Call for Character Education and Prayer in the Schools

Makes an impassioned case for moral education and the place for voluntary prayer in schools in the United States. more...


The U.S. Supreme Court in Abington v. Schempp (1963) and other decisions allows for the teaching of the teaching of the Bible as Literature as long as it is presented in an “objective” way and is part of a secular “curriculum.” Even the American Civil Liberties Union (ACLU) acknowledges this fact. In 2007 the Time magazine cover story article entitled, “The Case for Teaching the Bible,” Time asserts that the Bible should be taught in the schools, as long as it is done in an objective way. Furthermore, both the U.S. Supreme Court and Time assert that one really should not be regarded as an educated individual unless one has a working knowledge of the Bible.

Schools should allow for a moment of silence during each school day. To be Constitutionally permissible, this moment of silence should not specifically be religious or non-religious in nature. Moreover, the teacher should in no way guide students toward a specific religion. However, as President Bill Clinton asserted in his speech at James Madison University in 1995, for the last half century, educators have been communicating to students to essentially leave their faith at the front door of the school and President Clinton concluded that this was wrong and very intolerant of Christians, Jewish people, and other people of faith.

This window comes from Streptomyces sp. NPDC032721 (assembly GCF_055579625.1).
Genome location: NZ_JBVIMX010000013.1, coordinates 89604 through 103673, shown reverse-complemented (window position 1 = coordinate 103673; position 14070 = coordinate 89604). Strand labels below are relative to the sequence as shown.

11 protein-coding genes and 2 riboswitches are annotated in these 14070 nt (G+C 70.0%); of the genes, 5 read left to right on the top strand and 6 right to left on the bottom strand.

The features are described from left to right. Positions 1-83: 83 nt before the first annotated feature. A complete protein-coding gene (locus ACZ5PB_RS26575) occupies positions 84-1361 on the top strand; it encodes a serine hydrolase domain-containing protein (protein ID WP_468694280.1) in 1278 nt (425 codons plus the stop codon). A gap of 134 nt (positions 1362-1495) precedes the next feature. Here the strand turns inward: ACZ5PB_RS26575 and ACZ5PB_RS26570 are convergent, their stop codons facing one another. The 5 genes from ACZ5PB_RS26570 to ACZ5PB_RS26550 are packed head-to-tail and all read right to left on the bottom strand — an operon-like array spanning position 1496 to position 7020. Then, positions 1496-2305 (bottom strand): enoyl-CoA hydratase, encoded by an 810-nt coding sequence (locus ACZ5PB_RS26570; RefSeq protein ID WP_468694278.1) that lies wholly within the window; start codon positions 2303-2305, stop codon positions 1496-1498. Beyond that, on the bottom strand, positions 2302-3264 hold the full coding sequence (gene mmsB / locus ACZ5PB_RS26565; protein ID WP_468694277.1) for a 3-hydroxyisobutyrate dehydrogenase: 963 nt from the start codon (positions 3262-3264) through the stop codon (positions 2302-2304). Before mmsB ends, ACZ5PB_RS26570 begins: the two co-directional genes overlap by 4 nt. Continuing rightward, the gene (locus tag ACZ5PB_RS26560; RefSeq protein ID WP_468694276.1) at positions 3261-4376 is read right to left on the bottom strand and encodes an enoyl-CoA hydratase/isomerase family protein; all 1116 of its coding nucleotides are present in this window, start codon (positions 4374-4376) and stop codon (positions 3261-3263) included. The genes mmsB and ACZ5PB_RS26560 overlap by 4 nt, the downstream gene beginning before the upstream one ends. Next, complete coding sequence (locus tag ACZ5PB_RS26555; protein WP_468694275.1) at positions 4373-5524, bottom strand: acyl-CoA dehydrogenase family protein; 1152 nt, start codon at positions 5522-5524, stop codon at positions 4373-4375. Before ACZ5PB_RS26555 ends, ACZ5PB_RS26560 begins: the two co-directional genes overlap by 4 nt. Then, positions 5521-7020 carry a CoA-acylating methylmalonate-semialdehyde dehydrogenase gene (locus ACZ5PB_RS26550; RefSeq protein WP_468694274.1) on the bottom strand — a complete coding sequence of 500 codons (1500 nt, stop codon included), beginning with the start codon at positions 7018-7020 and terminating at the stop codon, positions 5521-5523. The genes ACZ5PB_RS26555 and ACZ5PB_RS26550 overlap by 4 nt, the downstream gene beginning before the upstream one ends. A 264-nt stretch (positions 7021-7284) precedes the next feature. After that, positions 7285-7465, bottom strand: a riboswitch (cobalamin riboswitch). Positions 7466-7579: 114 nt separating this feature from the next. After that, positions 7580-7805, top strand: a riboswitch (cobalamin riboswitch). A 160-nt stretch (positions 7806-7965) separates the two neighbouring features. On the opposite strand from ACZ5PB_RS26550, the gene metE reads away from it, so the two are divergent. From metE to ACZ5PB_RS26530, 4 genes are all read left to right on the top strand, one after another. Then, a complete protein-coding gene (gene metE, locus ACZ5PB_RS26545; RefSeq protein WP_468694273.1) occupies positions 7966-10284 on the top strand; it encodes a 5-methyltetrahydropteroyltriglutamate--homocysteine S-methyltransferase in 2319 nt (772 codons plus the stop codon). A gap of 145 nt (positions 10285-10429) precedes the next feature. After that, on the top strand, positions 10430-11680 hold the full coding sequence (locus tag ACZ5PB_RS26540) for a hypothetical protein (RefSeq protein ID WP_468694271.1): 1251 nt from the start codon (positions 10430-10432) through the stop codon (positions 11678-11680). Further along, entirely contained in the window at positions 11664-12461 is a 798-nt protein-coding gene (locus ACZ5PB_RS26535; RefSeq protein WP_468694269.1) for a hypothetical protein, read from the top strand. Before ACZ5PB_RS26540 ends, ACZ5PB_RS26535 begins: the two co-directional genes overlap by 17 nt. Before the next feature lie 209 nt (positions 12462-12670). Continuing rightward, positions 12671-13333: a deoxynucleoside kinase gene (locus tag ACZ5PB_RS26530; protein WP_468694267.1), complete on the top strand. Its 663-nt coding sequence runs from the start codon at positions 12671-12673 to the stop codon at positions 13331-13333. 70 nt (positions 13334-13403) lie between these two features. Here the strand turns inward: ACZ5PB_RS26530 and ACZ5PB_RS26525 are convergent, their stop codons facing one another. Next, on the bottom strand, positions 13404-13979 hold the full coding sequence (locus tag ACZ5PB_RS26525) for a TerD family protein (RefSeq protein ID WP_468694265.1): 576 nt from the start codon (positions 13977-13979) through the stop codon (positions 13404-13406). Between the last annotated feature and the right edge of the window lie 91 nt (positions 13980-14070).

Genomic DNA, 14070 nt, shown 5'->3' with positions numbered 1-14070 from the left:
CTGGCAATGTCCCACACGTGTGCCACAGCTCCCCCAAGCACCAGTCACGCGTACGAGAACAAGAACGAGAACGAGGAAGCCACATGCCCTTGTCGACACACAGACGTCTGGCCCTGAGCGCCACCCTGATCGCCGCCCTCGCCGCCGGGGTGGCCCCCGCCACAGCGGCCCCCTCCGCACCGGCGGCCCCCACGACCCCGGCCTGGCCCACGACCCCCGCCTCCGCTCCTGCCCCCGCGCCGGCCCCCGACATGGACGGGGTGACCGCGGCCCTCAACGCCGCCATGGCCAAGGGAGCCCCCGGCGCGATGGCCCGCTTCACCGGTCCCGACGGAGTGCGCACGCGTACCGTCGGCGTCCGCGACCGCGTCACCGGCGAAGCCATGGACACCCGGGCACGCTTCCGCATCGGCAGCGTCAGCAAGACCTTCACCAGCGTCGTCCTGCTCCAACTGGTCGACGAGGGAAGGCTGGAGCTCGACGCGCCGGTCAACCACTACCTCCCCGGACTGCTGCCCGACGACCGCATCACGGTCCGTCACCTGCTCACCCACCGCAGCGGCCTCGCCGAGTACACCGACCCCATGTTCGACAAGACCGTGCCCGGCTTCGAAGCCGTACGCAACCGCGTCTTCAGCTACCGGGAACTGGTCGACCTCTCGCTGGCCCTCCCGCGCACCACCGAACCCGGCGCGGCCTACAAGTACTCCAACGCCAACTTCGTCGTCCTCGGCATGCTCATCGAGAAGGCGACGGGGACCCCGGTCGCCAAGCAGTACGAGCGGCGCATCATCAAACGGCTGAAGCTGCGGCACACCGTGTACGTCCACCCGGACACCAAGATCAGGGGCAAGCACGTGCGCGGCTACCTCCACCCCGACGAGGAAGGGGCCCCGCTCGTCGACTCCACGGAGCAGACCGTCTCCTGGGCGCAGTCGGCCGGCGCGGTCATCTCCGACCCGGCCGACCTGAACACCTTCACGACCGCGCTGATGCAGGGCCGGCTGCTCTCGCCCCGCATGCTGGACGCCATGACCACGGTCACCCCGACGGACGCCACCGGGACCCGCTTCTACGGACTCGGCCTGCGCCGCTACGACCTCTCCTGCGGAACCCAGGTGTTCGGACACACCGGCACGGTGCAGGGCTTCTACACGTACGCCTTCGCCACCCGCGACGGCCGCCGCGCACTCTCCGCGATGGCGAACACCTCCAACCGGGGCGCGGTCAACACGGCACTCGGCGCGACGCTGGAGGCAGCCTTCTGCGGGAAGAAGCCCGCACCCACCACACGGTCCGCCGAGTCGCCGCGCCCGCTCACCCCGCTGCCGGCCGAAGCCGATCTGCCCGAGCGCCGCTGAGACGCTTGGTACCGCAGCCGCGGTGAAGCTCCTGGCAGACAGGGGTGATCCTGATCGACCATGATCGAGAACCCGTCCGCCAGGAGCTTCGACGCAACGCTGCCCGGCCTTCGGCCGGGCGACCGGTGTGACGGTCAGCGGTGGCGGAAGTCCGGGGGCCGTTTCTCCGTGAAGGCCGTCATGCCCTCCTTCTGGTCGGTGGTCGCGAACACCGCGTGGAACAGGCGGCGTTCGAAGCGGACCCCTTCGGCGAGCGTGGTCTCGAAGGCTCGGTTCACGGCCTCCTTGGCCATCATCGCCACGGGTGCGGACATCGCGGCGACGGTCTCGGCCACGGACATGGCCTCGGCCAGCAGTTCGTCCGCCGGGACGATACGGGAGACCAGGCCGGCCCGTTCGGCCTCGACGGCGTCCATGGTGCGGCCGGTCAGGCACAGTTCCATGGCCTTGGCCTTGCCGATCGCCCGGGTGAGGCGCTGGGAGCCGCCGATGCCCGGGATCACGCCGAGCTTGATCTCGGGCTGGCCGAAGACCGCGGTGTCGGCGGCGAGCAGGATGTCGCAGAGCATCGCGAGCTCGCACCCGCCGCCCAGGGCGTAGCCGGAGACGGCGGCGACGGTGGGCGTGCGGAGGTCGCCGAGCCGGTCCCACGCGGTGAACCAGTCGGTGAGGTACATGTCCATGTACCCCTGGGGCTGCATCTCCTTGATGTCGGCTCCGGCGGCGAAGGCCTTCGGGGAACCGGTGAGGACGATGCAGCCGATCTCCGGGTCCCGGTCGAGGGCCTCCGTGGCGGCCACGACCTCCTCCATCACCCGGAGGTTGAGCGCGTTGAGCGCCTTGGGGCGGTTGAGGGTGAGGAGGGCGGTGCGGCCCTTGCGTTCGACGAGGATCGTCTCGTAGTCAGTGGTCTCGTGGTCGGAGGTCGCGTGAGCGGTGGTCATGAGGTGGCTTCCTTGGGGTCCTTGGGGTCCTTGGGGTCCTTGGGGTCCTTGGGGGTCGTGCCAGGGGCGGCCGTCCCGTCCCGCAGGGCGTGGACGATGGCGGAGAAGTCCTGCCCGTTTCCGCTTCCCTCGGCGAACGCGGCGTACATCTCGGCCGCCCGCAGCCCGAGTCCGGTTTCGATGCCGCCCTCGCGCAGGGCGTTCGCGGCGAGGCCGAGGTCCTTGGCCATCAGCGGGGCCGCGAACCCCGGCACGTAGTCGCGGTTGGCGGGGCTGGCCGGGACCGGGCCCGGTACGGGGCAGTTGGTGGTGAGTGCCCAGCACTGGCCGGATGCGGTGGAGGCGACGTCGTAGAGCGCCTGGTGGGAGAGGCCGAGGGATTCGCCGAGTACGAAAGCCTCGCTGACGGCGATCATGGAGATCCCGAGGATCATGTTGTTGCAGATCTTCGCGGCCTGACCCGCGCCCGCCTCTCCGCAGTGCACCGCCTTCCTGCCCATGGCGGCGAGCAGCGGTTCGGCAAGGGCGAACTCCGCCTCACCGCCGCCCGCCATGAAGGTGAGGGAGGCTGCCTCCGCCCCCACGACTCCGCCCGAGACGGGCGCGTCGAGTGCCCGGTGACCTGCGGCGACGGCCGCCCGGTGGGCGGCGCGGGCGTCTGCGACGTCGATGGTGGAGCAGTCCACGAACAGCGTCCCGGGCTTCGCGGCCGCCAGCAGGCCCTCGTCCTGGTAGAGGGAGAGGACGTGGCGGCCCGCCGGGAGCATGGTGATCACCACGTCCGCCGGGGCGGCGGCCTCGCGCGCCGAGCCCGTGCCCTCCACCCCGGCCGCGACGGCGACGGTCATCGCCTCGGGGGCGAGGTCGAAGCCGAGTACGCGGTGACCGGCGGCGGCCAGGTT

European educators are rather amazed that Americans school policies are so “backward” and “primitive” when it comes to issues of faith. Why, these Europeans ask, are Americans so tolerant of race and ethnic issues and so intolerant of talking about and expressing one’s faith.

Character education should be taught in the schools. To be sure, character education in the public schools prior to 1962 and 1963 was based primarily on Judeo-Christian principles. To be constitutionally acceptable, character education in contemporary public schools should be non-religious in nature. Nevertheless, there should still be character education. There are a wide range of values, such as love, honesty, sincerity, responsibility, and a host of others that basically all people are agreed on, unless a person is a sociopath. Educators should teach these values in the public schools.
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